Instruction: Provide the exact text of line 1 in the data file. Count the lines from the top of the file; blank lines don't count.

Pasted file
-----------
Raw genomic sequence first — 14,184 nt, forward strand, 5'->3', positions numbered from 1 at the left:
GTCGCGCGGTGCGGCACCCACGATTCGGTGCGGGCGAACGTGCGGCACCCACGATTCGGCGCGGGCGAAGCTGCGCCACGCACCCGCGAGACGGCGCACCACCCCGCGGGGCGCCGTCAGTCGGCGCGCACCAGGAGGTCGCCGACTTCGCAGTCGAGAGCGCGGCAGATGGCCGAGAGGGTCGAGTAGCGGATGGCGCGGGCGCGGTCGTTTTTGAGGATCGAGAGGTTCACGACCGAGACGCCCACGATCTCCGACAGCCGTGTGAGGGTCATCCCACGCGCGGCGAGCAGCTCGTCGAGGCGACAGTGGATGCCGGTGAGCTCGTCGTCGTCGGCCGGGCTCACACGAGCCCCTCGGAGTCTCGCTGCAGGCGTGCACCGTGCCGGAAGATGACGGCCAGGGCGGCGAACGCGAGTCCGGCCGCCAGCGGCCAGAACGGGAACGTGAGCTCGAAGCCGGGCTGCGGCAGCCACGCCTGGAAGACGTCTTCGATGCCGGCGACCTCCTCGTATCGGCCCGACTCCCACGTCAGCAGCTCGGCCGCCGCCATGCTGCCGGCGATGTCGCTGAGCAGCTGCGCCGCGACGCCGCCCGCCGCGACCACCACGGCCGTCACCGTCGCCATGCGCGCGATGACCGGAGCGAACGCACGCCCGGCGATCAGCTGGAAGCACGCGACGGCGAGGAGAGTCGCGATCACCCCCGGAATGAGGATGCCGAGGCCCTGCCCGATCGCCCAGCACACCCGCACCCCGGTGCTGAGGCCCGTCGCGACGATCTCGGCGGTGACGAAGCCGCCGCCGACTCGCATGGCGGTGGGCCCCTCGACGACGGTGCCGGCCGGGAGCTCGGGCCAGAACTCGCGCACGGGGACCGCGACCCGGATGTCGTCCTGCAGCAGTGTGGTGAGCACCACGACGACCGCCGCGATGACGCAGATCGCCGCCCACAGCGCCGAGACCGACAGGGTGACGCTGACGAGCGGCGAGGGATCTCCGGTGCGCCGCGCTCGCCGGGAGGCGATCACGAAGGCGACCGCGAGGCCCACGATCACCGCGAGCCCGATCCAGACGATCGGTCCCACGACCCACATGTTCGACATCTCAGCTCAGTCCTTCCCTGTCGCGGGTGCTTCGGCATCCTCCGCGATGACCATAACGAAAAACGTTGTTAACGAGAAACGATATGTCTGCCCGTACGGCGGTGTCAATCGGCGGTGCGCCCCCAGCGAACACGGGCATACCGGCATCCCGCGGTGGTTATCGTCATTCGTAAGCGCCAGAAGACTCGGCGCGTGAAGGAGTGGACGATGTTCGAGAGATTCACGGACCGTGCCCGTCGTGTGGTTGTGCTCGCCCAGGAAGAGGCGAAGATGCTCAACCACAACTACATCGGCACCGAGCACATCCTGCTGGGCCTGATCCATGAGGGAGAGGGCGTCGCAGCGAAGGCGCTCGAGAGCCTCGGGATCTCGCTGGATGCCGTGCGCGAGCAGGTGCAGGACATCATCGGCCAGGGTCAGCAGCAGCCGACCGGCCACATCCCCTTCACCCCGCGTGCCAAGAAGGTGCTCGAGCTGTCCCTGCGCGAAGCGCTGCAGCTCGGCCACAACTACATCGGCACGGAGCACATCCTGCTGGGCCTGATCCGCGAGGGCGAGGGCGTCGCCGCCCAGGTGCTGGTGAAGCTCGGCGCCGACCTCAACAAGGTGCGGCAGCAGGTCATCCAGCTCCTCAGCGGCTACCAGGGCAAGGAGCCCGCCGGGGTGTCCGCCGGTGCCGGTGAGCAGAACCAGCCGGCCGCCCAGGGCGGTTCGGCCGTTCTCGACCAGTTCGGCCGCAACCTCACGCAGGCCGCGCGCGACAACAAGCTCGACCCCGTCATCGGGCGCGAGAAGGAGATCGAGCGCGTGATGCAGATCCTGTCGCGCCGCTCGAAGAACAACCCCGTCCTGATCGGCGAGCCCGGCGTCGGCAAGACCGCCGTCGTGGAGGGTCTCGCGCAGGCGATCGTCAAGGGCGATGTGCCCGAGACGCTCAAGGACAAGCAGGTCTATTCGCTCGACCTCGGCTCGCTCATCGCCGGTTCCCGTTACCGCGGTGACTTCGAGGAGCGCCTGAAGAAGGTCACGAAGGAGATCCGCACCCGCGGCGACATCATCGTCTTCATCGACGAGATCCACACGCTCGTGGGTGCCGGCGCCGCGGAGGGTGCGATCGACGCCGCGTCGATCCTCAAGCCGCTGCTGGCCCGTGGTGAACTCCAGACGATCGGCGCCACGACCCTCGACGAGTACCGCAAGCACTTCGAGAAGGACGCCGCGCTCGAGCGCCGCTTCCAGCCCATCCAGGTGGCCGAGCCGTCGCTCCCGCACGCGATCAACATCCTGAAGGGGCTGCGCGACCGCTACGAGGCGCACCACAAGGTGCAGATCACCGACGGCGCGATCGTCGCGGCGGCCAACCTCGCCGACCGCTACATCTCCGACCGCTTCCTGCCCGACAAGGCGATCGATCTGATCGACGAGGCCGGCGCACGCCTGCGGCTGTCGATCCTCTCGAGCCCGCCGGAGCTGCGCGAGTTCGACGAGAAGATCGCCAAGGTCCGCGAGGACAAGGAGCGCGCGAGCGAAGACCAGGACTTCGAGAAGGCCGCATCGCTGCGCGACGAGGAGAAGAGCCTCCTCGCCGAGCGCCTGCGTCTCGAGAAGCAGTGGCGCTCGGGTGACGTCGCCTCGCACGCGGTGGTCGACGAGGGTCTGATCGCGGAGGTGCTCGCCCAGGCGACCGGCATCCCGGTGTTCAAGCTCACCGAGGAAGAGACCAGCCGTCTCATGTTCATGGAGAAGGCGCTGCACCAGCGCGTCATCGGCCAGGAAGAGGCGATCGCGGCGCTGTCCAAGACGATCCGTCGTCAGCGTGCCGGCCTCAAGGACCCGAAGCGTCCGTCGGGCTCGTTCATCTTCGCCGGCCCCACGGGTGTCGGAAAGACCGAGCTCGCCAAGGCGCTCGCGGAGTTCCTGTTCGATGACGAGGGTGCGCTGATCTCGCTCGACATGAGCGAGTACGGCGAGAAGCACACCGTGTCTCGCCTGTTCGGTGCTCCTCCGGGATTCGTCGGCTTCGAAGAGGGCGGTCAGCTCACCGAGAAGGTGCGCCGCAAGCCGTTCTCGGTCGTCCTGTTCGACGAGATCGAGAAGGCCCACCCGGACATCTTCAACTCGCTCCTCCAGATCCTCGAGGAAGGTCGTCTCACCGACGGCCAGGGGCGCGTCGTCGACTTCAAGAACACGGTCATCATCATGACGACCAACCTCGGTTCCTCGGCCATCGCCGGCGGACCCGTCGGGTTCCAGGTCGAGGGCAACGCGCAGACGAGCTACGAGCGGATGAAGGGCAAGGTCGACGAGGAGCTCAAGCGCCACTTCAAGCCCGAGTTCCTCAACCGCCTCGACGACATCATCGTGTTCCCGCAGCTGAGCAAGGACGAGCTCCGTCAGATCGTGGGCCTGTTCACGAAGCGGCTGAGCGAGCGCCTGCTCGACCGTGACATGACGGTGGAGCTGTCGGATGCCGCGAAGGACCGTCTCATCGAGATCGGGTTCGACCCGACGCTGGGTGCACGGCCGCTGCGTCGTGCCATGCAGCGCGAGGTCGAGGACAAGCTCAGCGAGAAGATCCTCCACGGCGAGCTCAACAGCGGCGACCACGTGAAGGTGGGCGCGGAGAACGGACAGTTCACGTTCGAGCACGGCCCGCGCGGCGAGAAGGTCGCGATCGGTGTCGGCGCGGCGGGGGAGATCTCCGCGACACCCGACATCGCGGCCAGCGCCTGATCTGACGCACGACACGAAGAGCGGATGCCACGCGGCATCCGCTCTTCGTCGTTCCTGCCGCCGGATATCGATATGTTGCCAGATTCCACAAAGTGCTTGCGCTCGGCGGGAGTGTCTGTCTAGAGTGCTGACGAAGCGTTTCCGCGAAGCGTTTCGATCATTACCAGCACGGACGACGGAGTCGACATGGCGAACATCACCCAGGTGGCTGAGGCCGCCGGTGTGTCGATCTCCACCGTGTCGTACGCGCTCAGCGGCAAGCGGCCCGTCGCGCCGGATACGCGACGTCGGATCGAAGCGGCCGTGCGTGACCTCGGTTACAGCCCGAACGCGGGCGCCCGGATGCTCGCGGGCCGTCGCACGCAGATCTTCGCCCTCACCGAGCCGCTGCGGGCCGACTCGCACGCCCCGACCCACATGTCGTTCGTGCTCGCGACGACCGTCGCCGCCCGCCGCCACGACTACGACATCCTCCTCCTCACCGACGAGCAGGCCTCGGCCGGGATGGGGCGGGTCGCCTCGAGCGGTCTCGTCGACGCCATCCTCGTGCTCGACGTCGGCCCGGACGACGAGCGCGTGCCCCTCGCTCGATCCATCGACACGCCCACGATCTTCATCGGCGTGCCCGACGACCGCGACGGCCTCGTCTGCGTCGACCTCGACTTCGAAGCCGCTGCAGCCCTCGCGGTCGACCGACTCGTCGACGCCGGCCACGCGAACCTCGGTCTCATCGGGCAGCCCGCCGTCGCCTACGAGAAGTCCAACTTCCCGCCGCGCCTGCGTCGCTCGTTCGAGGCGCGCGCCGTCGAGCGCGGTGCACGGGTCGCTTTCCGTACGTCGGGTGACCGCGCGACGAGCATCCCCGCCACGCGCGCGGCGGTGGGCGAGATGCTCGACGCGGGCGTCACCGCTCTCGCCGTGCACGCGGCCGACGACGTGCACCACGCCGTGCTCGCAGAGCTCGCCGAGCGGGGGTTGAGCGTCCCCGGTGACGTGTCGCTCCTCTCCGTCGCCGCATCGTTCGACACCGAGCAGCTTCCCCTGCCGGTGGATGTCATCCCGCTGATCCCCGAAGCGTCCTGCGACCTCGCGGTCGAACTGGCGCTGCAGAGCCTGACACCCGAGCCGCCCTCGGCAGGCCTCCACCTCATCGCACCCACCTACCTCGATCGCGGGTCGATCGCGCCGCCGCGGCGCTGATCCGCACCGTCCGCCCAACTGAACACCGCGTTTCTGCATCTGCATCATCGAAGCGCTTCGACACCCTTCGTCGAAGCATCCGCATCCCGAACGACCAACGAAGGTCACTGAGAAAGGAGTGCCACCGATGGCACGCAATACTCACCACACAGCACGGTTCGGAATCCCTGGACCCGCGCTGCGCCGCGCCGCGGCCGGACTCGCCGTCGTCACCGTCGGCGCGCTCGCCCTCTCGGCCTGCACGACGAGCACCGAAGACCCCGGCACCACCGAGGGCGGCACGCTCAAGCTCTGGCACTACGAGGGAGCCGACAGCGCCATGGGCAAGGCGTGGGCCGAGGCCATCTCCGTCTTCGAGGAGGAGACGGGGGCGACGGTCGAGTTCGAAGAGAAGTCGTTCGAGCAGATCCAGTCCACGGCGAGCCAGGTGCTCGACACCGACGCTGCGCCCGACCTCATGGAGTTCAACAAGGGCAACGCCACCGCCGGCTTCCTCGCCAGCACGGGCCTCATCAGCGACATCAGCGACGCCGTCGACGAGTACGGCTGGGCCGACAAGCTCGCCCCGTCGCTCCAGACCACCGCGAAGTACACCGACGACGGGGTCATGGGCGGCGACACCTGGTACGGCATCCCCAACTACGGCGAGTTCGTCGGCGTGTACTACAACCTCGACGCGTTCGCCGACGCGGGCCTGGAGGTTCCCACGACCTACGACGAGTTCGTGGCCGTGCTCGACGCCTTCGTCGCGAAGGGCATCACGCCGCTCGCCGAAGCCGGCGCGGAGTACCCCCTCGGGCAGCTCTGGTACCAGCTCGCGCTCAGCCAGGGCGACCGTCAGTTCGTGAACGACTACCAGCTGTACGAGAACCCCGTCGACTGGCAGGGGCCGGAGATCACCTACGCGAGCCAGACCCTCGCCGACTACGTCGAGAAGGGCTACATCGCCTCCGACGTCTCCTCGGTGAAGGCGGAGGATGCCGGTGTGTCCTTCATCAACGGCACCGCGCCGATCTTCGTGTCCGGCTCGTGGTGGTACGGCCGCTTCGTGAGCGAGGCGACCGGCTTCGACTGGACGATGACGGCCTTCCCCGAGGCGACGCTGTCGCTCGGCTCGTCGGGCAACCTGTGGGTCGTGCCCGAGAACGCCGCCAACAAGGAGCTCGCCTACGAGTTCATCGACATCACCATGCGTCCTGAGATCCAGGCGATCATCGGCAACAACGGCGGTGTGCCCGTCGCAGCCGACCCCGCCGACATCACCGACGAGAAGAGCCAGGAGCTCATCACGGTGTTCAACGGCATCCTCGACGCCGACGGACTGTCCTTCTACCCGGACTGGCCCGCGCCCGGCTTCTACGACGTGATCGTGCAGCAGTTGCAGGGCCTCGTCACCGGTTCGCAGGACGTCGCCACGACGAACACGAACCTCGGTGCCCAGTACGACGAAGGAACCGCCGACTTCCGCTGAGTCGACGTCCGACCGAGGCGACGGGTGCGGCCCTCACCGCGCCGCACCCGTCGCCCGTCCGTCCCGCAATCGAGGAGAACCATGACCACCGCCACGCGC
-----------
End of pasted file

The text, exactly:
Raw genomic sequence first — 14,184 nt, forward strand, 5'->3', positions numbered from 1 at the left: